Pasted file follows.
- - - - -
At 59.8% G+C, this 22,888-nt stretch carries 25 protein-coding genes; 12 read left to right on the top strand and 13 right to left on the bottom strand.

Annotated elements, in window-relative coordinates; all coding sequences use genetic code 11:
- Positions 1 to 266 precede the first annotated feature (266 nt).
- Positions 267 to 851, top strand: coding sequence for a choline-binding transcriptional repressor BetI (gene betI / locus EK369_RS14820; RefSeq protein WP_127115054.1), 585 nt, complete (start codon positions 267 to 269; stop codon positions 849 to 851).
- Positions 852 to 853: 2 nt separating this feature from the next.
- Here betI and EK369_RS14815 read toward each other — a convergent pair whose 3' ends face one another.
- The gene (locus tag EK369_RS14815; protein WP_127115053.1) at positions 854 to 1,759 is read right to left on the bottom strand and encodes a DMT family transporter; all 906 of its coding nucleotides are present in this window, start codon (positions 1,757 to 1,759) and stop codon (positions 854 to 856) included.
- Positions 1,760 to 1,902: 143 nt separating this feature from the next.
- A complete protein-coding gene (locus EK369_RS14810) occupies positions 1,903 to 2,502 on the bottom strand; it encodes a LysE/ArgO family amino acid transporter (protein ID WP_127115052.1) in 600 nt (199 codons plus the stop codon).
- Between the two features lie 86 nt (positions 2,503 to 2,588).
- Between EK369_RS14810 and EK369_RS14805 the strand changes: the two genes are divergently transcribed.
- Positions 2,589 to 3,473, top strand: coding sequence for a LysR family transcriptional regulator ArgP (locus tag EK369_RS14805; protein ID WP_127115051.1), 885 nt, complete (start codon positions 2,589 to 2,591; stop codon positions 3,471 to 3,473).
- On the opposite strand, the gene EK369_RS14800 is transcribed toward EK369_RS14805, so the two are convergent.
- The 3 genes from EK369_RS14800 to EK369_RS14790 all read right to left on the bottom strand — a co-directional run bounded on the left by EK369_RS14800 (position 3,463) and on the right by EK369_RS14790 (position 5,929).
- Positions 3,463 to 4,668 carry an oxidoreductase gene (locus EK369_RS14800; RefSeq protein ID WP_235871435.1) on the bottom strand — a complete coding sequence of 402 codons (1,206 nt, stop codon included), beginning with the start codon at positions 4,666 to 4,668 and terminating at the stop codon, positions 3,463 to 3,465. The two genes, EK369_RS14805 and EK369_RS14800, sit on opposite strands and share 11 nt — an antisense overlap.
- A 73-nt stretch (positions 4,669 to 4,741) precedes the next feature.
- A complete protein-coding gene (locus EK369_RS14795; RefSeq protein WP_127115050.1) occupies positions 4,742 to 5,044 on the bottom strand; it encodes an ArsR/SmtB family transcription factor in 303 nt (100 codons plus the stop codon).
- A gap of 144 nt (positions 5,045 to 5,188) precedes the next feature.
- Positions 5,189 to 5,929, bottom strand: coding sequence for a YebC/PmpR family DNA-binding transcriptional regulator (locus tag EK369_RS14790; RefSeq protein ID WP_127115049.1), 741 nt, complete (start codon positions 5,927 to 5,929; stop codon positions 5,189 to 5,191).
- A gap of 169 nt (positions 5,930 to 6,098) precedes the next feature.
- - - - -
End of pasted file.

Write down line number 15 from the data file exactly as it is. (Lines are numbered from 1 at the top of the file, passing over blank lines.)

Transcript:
- Positions 3,463 to 4,668 carry an oxidoreductase gene (locus EK369_RS14800; RefSeq protein ID WP_235871435.1) on the bottom strand — a complete coding sequence of 402 codons (1,206 nt, stop codon included), beginning with the start codon at positions 4,666 to 4,668 and terminating at the stop codon, positions 3,463 to 3,465. The two genes, EK369_RS14805 and EK369_RS14800, sit on opposite strands and share 11 nt — an antisense overlap.